"At a Town-Meeting held in Marshfield ..."
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[ This description is from the project: Coming of the American Revolution ]
This article from the Massachusetts Gazette; and the Boston Post-Boy and Advertiser describes a town meeting held in Marshfield in response to the Boston Tea Party. The town denounces those involved in the destruction of the tea and reaffirms its allegiance to Britain. A note after the article, presumably inserted by an editor of the newspaper, cites a 1764 study stating that the town of Marshfield is comprised of predominantly wealthy residents.
Good and Loyal Subjects Speak Up
Throughout Massachusetts, towns convene meetings to record and communicate their citizens' sentiments about the destruction of the tea. Under the guidance of patriots like Samuel Adams, town committees of correspondence circulate news and opinions to their peers in other towns. Official town meetings are also called into session to instruct representatives how to voice the concerns of their fellow townsmen to the General Assembly, the lower house of the General Court.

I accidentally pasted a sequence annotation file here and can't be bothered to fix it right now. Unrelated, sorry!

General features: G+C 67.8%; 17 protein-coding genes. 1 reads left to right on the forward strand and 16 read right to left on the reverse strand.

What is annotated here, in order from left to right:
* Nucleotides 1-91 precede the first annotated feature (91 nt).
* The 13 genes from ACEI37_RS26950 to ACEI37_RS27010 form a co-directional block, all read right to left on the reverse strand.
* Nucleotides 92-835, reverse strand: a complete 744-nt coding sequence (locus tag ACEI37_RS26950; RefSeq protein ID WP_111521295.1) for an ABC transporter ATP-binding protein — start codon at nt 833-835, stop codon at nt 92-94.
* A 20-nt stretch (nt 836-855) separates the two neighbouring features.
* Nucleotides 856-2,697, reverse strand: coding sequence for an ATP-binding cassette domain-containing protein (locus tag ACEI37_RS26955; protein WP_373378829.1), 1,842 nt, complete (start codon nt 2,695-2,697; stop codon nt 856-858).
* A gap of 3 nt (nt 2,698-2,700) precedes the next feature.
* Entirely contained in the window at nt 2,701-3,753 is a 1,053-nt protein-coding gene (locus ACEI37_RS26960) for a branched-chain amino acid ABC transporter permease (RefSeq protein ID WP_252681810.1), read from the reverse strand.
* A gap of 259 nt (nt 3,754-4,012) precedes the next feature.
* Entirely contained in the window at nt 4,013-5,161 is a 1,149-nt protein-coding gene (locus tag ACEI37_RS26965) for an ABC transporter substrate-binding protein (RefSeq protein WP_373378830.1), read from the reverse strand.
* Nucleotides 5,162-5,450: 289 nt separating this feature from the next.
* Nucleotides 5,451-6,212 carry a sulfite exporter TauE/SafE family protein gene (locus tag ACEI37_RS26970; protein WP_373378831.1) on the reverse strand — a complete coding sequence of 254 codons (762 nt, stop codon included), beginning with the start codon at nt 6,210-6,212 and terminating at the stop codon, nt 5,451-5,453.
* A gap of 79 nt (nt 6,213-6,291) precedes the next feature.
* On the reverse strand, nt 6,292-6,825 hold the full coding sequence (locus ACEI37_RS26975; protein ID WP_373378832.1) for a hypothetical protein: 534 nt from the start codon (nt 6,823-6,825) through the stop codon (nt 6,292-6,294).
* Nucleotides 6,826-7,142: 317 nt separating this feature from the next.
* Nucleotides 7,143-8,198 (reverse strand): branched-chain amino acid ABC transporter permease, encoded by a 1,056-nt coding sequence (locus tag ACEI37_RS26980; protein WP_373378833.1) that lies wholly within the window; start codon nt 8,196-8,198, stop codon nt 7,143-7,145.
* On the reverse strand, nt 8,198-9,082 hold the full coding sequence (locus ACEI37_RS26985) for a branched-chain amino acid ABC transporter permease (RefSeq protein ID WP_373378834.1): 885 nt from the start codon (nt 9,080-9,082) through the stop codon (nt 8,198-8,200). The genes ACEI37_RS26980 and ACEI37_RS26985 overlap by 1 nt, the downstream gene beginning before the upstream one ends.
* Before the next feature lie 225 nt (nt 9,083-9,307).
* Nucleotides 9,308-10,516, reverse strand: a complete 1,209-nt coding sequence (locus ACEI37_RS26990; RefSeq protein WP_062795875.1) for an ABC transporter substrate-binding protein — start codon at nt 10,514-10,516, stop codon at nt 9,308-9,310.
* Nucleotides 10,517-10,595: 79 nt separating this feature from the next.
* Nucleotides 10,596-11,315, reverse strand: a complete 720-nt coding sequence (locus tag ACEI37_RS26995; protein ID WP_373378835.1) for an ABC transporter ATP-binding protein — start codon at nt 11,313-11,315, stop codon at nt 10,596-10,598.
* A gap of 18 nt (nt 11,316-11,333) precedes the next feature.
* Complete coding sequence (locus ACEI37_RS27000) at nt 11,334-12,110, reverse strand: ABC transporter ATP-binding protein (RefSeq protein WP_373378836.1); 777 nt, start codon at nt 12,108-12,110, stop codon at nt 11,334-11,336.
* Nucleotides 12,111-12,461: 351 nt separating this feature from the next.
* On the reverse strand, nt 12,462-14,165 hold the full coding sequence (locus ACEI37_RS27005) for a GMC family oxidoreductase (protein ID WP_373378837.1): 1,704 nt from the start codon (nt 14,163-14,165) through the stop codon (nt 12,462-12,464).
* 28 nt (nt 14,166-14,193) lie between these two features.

To examine all four pages of this newspaper, please see the online display of The Massachusetts Gazette; and the Boston Post-Boy and Advertiser , 7 February 1774.
Questions to Consider
1. Explain the process by which Marshfield's residents make their views known.
2. Marshfield's representative is instructed to resist one possible action by the Massachusetts legislature and to urge another. Explain those two instructions.
3. Describe what happened at Plymouth. What view of events is held by those voting in Marshfield's town meeting?